With the introduction of the Thief class skill rolls became part of DnD. The original class used percentile dice modified by race and dexterity. This is something I never really liked.  I preferred something similar to 3rd Edition version which is a d20 roll and beat a target number. I consider skill rolls valuable because they allow the creation of character class that are better at various non-combat things. Ultimately what I adopted was roll a d20 and equal or beat a 15 modified by the relevant characteristic and any bonus given to you by your class.

However the spirit of the oldest editions make for a game where characters can attempt anything. So instead of skill I added abilities. That way anybody can still try to pick a lock but burglars are better than anybody else.

By combining these various elements I can come with the mechanics needed to adjudicate just about any a players wants to do in my campaigns. With the virtue of still making the game feel like you are playing a classic edition.

Monday, May 13, 2013

This OSRCon is on!

OSRCon is on for 2013!  It going to be held at the Manulife Centre, August 3rd and 4th (Saturday & Sunday). They are also welcoming dealers this year. Good to see that it is on.

Wednesday, May 8, 2013

The Scroll of the Beginning and commentary

I have written a lot of personal material on the Majestic Wilderlands over the past thirty years. Most it is in note form or half done articles. One of these is the creation myth of the Majestic Wilderlands.

Recently I upgraded my CorelDraw to version X16. This is the software I use to create my maps and other graphic material. So I decided to try it out by turning my creation myth notes into what it would look like in-game.

You can download the result from here.

Now it not the most original myth ever written as it heavily inspired by Tolkien's Simarillion. But it is not a straight copy either.  My main objectives in writing this was to

  • To have absolute evil. Demons who are the enemies of creation and want to reshape it to their own whims.
  • Leave open shades of gray.  Basically the gods with extreme philosophies as a result of the Uttermost War. Yeah they hate demons too but what they preach is not exactly pleasant.
  • Explain the multitude of sentient races. The Demons mutated human using magic into the hundred+  races of the D&D Monster manual and most fantasy RPGs.
  • Explain the origin of magic.  Low level magic was part of the creation of the Wilderlands but the act of creating the Abyss focused the ambient level of magic and allowed spells to be used instead of only rituals.

The scroll I created only goes up to the start of the Uttermost War. I have projects to complete for various folks so I didn't have a lot of time to format the full story.

What follows is a short Uttermost War story for each of the ten major gods of the Wilderlands. Revolving around how they rallied the survivors of the sack of the First City to fight back. Eventually liberating the Demon's slaves and finally defeating the demons on the island of Tiranog.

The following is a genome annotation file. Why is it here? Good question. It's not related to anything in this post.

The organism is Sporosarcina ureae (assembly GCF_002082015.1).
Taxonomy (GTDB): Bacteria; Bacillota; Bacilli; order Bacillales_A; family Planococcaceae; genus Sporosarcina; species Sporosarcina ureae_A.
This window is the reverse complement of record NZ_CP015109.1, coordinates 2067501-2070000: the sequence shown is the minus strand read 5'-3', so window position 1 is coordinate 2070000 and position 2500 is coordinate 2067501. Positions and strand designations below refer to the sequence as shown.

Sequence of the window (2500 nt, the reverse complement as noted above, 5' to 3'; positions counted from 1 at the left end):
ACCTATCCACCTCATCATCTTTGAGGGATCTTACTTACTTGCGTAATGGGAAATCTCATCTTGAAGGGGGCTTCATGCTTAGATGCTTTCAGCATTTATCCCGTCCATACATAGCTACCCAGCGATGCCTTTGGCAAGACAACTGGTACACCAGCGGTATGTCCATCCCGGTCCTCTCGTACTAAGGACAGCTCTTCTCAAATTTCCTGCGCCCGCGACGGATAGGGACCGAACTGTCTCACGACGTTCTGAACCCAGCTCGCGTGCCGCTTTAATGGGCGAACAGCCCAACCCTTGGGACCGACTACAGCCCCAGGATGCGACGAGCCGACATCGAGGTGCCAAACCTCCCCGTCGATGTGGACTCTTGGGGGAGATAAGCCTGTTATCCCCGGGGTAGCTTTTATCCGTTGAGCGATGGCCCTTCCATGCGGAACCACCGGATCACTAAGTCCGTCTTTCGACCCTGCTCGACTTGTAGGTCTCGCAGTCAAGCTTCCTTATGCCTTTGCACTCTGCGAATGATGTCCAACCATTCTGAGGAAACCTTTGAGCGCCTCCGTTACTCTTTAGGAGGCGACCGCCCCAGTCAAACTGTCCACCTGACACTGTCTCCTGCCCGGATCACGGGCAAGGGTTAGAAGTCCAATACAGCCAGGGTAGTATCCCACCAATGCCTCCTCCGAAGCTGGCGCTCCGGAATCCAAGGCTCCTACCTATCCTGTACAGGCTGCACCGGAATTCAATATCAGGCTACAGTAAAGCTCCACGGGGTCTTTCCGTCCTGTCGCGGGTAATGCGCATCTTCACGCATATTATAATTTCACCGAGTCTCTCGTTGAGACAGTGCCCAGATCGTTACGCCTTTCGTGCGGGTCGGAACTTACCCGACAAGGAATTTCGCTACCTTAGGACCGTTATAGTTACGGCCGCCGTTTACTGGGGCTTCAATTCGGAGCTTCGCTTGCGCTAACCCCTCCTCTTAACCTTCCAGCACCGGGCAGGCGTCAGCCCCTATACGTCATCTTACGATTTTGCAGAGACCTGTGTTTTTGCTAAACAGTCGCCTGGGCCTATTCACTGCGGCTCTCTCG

The story concludes with nine of the gods creating a crystal of power each of a single color. Veritas uses the Chromatic Crystal to create the Abyss and the Nine Crystals are used to seal it imprisoning the Demons until the final battle. A side effect was that magic became potent enough to used in spells instead of long rituals only.

In-game The Scroll of the Beginning is one of the seven scrolls that make up the Chronicles of Mitra, the holy books of the Ghinorians who believes themselves to be the holy people of Mitra. The other scrolls are the Scroll of Exodus, Scroll of Judges, Scroll of Kings, Scroll of Prophets, Scroll of Hymns, and the Scroll of Palanon.

The last one was supposedly written by the first Imperial Prince of the Ghinorian Empire, Palanon the Great. It provides a crucial but controversial piece of theology that transformed the Ghinorian Church of Mitra from a parochial religion of a specific tribe to a universal religion where anybody professing belief in Mitra is considered Ghinorian. And as critics note aided Palanon and his successors to successfully weld the disparate peoples they conquered into a single empire.

Yeah there is a bit of heavy adaptation from the structure of the old testament.

So I hope you enjoy this and I hope it inspires you to write your own legends for your campaigns.

Note that Inkscape does everything that I use CorelDraw for. The reason I don't switch is because of the volume of stuff I have in CorelDRAW but for somebody starting out using vector graphics for mapping Inkscape is the way to go. Plus it is free!

Thursday, May 2, 2013

A Basic Outline of Ur-Dungeons & Dragons

Here is something I think that will be useful for folks writing supplements and/or retro-clones. It was adapted from Matt Finch's Swords & Wizardry Core Rules

Chapter 1: Introduction
  • The Dice
  • Creating a Character
  • Character Sheet
  • Roll Ability Scores
Chapter 2: Character Classes
  • Choose a Character Class
  • Choose a Character Race
  • Choose an Alignment
Section 3: Items and Equipment
  • Buy Equipment
  • Starting Gold
  • Calculating Armor Class
  • How Much You Can Carry
  • Movement
Section4: Playing the Game
  • Gaining Experience
  • Time
  • Saving Throws
  • Combat
  • Damage and Death
  • Healing
  • Morale
  • Magical Research
Section 5: Spells
  • Cleric Spell List
  • Magic-user Spell List
Section 6: Monsters
  • Monster List
Section 7: Treasure
  • Magic Potions
  • Protection Scrolls
  • Unusual Armors
  • Unusual Weapons
  • Wands
  • Rings
  • Staffs
  • Misc. Magical Items
  • Cursed Items